A more stringent test of whether 3D visual feedback can modify speech production would involve examining how individuals perform when they must achieve an unfamiliar articulatory target, such as a foreign speech sound. Therefore, in the present experiment we investigated the accuracy with which healthy monolingual talkers could produce a novel, non-English, speech sound (articulated by placing the tongue blade at the palatal region of the oral cavity) and whether this gesture could benefit from short-term articulatory training with visual feedback.
Materials and Methods
This study was conducted in accordance with the Department of Health and Human Services regulations for the protection of human research subjects, with written informed consent received from all subjects prior to the experiment. The protocol for this research was approved by the Institutional Review Board at the University of Texas at Dallas. Consent was obtained from all subjects appearing in audio, video, or figure content included in this article.
Participants and Stimuli
Five college-age subjects (three male, two female) with General American English (GAE) accents participated in this study. All talkers were native speakers of English with no speech, hearing, or language disorders. Three participants had elementary speaking proficiency with a foreign language (M03, F02: Spanish; F01: French). Participants were trained to produce a novel consonant in the /ɑCɑ/ context while an electromagnetic articulograph system recorded lingual movement. For this task, we selected a speech sound not attested as a phoneme among the world's languages: a voiced, coronal, palatal stop. Unlike palatal stops produced with the tongue body, found in languages such as Czech (/c/ and //), subjects were asked to produce a closure with the tongue anterior (tip/blade) contacting the hard palate. This sound is similar to a voiced retroflex alveolar /ɖ/, but is articulated in the palatal, not immediately post-alveolar region. As such, it may be represented in the IPA as a backed, voiced retroflex stop: /ɖ/. Attested cases appear rarely in the world's languages and only as allophones. For instance, Dart (1991) notes some speakers of O'odham (Papago) produce voiced palatal sounds with (coronal) laminal articulation, instead of the more usual tongue body articulation (see Supplementary Materials for a sample sound file used in the present experiment).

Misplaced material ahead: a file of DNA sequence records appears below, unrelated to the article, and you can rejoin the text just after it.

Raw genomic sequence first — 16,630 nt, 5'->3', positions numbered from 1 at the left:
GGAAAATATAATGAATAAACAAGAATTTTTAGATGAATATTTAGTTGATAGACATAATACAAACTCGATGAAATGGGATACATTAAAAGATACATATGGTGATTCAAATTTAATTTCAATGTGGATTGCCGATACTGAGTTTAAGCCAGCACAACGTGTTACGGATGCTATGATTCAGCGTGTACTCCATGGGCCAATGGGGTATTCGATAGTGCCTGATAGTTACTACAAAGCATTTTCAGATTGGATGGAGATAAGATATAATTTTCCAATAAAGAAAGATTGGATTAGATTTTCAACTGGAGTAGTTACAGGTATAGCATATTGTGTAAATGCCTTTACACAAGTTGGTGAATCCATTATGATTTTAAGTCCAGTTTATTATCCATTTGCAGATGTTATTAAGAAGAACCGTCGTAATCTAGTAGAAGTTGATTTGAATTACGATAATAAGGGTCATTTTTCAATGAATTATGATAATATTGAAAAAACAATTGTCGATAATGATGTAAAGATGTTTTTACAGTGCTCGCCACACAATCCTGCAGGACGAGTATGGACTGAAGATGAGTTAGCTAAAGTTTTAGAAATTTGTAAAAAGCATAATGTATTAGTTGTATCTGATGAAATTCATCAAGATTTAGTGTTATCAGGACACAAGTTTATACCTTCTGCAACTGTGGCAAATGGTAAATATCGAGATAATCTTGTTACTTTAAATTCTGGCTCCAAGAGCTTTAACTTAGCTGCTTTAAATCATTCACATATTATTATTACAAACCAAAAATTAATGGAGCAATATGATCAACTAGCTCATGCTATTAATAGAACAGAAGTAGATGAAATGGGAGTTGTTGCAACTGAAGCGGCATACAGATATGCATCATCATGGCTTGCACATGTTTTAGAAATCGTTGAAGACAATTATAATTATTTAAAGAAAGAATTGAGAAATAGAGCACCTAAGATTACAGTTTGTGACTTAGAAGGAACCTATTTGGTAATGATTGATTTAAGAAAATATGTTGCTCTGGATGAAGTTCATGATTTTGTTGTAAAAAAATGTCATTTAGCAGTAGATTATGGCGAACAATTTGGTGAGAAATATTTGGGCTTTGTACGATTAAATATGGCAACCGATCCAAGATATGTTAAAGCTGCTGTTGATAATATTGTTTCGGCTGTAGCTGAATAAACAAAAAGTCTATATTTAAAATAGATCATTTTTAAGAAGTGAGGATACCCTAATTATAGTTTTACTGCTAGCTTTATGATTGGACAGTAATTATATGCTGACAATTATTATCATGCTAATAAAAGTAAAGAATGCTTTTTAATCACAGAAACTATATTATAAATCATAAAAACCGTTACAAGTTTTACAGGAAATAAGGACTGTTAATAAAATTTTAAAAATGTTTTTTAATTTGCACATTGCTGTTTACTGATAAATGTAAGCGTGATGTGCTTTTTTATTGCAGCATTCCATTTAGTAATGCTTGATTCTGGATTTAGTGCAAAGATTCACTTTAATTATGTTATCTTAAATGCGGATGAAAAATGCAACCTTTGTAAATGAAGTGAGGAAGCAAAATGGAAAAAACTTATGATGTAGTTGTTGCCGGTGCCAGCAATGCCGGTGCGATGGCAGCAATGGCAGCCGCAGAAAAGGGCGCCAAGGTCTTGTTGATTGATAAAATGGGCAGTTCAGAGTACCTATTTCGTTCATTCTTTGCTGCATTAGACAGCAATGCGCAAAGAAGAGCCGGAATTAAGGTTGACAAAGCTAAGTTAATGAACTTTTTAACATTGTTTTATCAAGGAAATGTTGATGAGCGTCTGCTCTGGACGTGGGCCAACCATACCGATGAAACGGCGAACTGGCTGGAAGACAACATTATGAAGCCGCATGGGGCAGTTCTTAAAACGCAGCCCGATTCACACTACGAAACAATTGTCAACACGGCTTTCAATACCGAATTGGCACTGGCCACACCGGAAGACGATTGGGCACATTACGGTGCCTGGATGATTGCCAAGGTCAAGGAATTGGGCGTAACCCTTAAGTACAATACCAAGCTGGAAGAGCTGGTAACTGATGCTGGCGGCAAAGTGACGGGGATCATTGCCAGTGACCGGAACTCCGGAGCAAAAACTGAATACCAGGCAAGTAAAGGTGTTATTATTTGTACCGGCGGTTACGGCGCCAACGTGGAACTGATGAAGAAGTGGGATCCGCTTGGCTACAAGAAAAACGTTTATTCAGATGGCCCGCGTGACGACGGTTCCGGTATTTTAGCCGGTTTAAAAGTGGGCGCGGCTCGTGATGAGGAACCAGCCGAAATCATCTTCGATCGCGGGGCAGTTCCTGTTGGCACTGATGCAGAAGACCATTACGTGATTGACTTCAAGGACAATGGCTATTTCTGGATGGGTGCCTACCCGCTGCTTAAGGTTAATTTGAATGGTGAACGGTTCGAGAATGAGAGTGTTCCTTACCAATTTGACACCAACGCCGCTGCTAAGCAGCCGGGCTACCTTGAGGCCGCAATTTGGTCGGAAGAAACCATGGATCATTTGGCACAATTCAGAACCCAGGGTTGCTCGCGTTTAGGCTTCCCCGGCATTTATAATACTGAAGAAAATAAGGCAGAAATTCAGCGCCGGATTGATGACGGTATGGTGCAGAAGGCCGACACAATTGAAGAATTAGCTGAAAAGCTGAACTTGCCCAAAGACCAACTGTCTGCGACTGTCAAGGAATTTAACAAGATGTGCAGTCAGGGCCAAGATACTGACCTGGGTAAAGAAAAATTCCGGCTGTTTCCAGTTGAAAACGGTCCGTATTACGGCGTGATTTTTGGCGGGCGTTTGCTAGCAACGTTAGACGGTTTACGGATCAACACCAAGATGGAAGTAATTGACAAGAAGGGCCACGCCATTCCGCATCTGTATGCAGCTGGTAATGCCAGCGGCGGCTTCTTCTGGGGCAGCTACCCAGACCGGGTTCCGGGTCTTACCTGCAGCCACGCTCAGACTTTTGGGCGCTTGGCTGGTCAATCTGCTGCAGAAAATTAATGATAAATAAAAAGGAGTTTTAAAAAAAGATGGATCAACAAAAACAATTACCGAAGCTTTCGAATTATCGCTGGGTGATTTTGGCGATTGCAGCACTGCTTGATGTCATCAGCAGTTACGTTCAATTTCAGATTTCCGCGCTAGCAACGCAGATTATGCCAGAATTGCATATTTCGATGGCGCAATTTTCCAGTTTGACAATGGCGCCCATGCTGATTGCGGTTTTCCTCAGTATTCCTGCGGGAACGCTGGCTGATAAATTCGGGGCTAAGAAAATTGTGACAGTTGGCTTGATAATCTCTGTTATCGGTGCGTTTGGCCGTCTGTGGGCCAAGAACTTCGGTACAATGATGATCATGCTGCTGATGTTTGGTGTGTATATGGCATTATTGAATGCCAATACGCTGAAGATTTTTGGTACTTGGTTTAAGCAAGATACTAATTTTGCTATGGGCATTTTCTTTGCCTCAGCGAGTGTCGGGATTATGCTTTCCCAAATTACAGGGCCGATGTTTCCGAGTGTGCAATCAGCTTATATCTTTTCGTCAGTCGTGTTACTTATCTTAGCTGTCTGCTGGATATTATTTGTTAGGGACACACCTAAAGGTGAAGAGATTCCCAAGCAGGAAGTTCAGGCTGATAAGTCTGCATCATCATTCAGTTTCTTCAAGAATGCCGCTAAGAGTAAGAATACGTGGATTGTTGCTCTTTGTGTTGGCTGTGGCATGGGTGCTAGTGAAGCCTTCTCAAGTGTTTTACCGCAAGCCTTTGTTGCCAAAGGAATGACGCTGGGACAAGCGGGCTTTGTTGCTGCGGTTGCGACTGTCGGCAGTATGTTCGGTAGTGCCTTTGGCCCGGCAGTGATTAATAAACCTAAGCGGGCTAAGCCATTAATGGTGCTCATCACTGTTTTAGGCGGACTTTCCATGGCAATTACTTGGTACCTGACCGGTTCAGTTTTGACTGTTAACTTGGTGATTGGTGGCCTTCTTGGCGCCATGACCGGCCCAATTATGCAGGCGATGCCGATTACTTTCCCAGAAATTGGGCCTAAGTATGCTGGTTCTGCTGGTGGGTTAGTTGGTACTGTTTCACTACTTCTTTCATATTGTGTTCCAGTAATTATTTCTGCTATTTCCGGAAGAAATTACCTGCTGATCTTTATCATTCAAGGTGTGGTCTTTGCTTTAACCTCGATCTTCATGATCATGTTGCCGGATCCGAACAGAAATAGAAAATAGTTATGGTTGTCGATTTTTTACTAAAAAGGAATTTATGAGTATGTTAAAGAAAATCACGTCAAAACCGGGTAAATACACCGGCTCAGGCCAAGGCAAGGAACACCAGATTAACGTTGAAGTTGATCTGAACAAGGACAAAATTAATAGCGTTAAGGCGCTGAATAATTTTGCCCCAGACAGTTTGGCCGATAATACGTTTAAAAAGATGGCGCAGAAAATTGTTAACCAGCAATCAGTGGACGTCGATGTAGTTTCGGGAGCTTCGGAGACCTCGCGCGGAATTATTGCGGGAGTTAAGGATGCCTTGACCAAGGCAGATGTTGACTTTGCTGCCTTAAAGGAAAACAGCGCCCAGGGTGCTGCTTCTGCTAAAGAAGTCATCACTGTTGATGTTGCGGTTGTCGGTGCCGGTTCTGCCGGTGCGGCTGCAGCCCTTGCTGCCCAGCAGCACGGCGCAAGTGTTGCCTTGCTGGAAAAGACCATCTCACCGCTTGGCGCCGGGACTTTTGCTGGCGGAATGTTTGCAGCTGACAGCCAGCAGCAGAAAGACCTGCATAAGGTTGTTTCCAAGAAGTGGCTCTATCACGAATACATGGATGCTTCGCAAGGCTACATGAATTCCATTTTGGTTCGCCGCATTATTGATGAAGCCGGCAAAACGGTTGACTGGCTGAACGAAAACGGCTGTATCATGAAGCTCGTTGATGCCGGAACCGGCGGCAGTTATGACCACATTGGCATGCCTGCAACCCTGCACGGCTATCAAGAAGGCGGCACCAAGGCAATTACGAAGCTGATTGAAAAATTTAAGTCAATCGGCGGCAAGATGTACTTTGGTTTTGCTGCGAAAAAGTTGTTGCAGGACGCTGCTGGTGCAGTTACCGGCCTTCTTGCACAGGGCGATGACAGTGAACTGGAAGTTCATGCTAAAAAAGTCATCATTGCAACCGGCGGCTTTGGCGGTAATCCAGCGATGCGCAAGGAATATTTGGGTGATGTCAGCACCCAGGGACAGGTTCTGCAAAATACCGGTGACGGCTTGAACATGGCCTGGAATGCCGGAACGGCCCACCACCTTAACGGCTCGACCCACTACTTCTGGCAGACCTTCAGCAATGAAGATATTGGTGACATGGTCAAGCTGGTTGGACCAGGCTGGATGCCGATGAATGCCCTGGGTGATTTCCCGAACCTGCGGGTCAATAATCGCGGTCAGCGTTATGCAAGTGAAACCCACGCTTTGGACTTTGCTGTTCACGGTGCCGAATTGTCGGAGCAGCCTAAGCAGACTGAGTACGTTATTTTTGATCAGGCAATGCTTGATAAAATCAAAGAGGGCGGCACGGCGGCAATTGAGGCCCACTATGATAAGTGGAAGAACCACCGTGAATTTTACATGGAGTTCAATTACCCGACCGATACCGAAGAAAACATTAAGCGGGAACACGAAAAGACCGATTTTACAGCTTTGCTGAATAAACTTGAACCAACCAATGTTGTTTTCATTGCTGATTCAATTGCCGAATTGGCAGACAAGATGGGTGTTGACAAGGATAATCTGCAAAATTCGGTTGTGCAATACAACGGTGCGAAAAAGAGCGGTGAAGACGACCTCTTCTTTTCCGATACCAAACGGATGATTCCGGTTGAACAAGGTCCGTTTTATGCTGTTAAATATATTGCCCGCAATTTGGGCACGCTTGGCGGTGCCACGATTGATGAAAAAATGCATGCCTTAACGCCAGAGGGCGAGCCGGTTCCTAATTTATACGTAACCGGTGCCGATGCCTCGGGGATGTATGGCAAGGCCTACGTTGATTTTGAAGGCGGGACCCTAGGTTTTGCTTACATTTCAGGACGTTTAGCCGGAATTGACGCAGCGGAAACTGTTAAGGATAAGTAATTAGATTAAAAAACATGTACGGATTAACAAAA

Stimuli were elicited in blocks of 10 /ɑCɑ/ production attempts under a single-subject ABA design. Initially, the experimental protocol called for three pre-training, three training, and three post-training blocks from each subject (for a total of 90 productions). However, because data for this study were collected as part of a larger investigation of stop consonant productions, there was some subject attrition and reduced participation for the current experiment. Thus, the criterion for completion of the experiment was changed to a minimum of one block of baseline (no feedback) probes, 2–3 blocks of visual feedback training, and 1–3 blocks of post-feedback probes, for a total of 40–80 productions from each participant. All trials were conducted within a single experimental session lasting approximately 15 min.
Training sessions were conducted in a quiet testing room at the University of Texas at Dallas. Each participant was seated next to the Wave system, facing a computer monitor located approximately 1 m away. Five sensors were glued to the subject's tongue using a biocompatible adhesive: one each at tongue tip (~1 cm posterior to the apex), tongue middle (~3 cm posterior to apex), tongue back (~4 cm posterior to the apex), and both left and right tongue lateral positions. Sensors were also attached to a pair of glasses worn by the subject to establish a frame of reference for head movement. A single sensor was taped on the center of the chin to track jaw movement.
Visual Feedback Apparatus
External visual feedback for lingual movement was provided to subjects using a 3D EMA-based system (Opti-Speech, Vulintus LLC, Sachse, Texas, United States, http://www.vulintus.com/). This system works by tracking speech movement with a magnetometer (Wave, Northern Digital Incorporated, Waterloo, Ontario, Canada). An interface allows users to view their current tongue position (represented by an image consisting of flesh-point markers and a modeled tongue surface) within a transparent head with a moving jaw. Small blue spheres mark different regions on the animated tongue (tongue tip, tongue middle, tongue back, or tongue left/right lateral). Users may adjust the visibility of these individual markers and/or select or deselect “active” markers for speech training purposes. Articulatory targets, shown on the screen as semi-transparent red or orange spheres, can be placed by the user in the virtual oral cavity. The targets change color to green when the active marker enters, indicating correct tongue position, thus providing immediate visual feedback for place of articulation (see Katz et al., 2014 for more information). The target size and “hold time on target” can be varied by the user to make the target matching task easier or harder. An illustration of the system is shown in Figure 1.